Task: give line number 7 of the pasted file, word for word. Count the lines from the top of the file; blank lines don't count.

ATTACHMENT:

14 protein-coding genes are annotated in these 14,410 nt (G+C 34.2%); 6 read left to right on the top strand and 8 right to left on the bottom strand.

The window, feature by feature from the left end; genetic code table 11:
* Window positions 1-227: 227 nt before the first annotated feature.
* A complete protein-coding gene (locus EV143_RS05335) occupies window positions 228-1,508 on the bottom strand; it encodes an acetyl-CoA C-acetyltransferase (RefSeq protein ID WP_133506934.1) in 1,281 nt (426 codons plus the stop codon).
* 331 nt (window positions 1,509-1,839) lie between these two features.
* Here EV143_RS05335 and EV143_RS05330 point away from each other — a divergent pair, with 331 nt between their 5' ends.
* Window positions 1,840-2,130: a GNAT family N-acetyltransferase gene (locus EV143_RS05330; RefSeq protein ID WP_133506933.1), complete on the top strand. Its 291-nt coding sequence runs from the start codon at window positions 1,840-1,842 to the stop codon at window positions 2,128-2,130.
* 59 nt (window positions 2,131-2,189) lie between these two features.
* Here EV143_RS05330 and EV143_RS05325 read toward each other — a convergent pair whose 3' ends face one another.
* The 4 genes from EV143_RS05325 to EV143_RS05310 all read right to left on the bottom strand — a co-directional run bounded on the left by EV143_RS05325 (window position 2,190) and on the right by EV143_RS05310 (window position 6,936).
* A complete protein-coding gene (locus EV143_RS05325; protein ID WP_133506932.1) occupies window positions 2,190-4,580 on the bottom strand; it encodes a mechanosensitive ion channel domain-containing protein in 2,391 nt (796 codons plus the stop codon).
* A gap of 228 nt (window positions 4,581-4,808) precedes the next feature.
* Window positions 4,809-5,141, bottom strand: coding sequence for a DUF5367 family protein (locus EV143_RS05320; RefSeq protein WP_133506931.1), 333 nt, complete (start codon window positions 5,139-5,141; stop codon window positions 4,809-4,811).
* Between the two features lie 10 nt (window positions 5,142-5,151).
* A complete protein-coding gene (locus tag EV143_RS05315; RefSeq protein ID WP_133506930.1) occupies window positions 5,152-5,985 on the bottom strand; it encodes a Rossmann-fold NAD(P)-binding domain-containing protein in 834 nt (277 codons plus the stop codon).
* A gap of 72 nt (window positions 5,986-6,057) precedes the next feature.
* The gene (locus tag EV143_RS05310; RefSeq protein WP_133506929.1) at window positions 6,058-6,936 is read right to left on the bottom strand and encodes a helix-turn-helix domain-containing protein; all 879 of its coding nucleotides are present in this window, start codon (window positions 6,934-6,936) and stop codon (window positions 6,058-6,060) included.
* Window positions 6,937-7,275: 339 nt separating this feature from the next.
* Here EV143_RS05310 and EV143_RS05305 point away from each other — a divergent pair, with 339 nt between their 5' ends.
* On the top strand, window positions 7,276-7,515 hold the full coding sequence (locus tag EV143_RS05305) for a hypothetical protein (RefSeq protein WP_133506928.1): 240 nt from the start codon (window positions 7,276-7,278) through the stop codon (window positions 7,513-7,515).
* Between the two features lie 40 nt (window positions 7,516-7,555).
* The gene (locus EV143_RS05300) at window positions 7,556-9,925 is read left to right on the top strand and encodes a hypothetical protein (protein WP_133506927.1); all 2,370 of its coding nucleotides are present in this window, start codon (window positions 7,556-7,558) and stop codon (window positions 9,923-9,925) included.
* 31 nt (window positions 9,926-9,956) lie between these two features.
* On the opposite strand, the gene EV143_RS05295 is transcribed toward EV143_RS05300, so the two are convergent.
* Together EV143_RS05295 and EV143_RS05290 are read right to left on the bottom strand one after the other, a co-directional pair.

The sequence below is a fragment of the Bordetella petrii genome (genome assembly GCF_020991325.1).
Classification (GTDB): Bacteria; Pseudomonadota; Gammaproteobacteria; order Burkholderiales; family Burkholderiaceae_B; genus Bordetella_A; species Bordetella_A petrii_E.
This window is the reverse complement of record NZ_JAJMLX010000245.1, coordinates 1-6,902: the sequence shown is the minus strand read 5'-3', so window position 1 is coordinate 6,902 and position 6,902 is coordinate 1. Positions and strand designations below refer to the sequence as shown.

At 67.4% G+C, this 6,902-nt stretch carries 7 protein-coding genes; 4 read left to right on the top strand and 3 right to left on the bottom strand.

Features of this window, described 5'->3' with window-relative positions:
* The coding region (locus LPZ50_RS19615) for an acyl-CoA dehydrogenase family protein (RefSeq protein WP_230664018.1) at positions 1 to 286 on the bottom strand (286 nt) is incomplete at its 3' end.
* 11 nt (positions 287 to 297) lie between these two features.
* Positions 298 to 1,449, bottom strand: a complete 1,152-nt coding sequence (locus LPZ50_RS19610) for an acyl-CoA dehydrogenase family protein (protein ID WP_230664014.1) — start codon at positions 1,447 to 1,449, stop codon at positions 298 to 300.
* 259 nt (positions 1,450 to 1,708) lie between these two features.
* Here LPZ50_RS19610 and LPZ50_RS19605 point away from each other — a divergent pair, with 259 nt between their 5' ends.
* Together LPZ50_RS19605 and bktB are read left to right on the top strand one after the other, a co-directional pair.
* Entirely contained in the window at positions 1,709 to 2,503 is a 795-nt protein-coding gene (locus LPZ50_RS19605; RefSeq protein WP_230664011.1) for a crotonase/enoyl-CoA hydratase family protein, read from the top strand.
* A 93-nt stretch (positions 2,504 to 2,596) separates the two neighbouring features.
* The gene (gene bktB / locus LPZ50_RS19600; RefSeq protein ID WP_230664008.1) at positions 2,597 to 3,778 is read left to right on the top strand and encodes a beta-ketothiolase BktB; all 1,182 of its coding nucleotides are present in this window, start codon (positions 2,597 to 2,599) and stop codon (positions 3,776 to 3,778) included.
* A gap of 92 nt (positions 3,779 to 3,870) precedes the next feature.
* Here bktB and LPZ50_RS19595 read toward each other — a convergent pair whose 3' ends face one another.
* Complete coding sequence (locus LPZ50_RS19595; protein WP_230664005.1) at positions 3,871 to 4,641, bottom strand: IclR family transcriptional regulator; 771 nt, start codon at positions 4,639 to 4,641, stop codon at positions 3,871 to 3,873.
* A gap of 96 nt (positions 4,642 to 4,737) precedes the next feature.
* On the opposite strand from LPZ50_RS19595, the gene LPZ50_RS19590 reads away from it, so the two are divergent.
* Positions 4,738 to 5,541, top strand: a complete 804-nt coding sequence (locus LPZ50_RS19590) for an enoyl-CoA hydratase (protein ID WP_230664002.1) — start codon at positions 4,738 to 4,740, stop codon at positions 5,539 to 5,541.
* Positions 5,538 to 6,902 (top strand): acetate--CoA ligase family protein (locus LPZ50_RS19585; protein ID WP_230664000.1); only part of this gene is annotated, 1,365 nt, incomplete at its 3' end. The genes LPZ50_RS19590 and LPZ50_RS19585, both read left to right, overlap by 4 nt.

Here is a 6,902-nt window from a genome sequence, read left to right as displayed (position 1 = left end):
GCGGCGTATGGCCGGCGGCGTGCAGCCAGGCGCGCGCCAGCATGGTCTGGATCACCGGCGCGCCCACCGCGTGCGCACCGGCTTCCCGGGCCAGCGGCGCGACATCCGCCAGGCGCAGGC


* Window positions 1,840-2,130: a GNAT family N-acetyltransferase gene (locus EV143_RS05330; RefSeq protein ID WP_133506933.1), complete on the top strand. Its 291-nt coding sequence runs from the start codon at window positions 1,840-1,842 to the stop codon at window positions 2,128-2,130.